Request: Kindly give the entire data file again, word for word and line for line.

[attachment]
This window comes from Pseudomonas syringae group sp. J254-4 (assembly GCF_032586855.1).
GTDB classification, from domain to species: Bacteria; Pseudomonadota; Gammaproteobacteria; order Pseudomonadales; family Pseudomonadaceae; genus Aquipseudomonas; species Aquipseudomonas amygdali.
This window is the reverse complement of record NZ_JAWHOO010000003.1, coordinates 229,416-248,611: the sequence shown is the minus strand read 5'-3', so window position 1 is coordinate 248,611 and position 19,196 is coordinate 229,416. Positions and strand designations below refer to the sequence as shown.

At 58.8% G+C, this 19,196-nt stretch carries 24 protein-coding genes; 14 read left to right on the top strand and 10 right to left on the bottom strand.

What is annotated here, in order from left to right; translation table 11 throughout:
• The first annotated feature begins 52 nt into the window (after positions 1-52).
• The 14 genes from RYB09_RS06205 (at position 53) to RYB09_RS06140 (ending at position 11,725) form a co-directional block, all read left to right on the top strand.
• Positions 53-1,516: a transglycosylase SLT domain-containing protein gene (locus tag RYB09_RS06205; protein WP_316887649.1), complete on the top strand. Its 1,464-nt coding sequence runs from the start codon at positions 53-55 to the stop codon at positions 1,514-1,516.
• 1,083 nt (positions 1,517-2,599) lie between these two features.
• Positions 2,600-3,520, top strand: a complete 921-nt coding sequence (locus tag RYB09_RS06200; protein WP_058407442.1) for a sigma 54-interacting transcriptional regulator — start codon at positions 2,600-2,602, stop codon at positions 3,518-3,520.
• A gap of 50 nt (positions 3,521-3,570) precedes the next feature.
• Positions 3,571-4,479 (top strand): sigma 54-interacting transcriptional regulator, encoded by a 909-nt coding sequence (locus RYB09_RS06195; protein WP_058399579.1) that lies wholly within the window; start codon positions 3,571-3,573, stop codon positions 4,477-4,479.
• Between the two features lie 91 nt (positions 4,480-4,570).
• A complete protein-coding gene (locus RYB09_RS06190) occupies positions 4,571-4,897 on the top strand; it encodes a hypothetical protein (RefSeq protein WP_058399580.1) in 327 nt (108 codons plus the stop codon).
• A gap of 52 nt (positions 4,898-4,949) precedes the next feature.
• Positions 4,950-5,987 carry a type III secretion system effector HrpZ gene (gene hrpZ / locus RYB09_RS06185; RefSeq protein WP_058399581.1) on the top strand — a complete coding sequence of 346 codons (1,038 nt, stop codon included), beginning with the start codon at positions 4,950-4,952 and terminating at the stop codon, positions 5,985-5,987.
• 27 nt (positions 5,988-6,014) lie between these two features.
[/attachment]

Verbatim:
This window comes from Pseudomonas syringae group sp. J254-4 (assembly GCF_032586855.1).
GTDB classification, from domain to species: Bacteria; Pseudomonadota; Gammaproteobacteria; order Pseudomonadales; family Pseudomonadaceae; genus Aquipseudomonas; species Aquipseudomonas amygdali.
This window is the reverse complement of record NZ_JAWHOO010000003.1, coordinates 229,416-248,611: the sequence shown is the minus strand read 5'-3', so window position 1 is coordinate 248,611 and position 19,196 is coordinate 229,416. Positions and strand designations below refer to the sequence as shown.

At 58.8% G+C, this 19,196-nt stretch carries 24 protein-coding genes; 14 read left to right on the top strand and 10 right to left on the bottom strand.

What is annotated here, in order from left to right; translation table 11 throughout:
• The first annotated feature begins 52 nt into the window (after positions 1-52).
• The 14 genes from RYB09_RS06205 (at position 53) to RYB09_RS06140 (ending at position 11,725) form a co-directional block, all read left to right on the top strand.
• Positions 53-1,516: a transglycosylase SLT domain-containing protein gene (locus tag RYB09_RS06205; protein WP_316887649.1), complete on the top strand. Its 1,464-nt coding sequence runs from the start codon at positions 53-55 to the stop codon at positions 1,514-1,516.
• 1,083 nt (positions 1,517-2,599) lie between these two features.
• Positions 2,600-3,520, top strand: a complete 921-nt coding sequence (locus tag RYB09_RS06200; protein WP_058407442.1) for a sigma 54-interacting transcriptional regulator — start codon at positions 2,600-2,602, stop codon at positions 3,518-3,520.
• A gap of 50 nt (positions 3,521-3,570) precedes the next feature.
• Positions 3,571-4,479 (top strand): sigma 54-interacting transcriptional regulator, encoded by a 909-nt coding sequence (locus RYB09_RS06195; protein WP_058399579.1) that lies wholly within the window; start codon positions 3,571-3,573, stop codon positions 4,477-4,479.
• Between the two features lie 91 nt (positions 4,480-4,570).
• A complete protein-coding gene (locus RYB09_RS06190) occupies positions 4,571-4,897 on the top strand; it encodes a hypothetical protein (RefSeq protein WP_058399580.1) in 327 nt (108 codons plus the stop codon).
• A gap of 52 nt (positions 4,898-4,949) precedes the next feature.
• Positions 4,950-5,987 carry a type III secretion system effector HrpZ gene (gene hrpZ / locus RYB09_RS06185; RefSeq protein WP_058399581.1) on the top strand — a complete coding sequence of 346 codons (1,038 nt, stop codon included), beginning with the start codon at positions 4,950-4,952 and terminating at the stop codon, positions 5,985-5,987.
• 27 nt (positions 5,988-6,014) lie between these two features.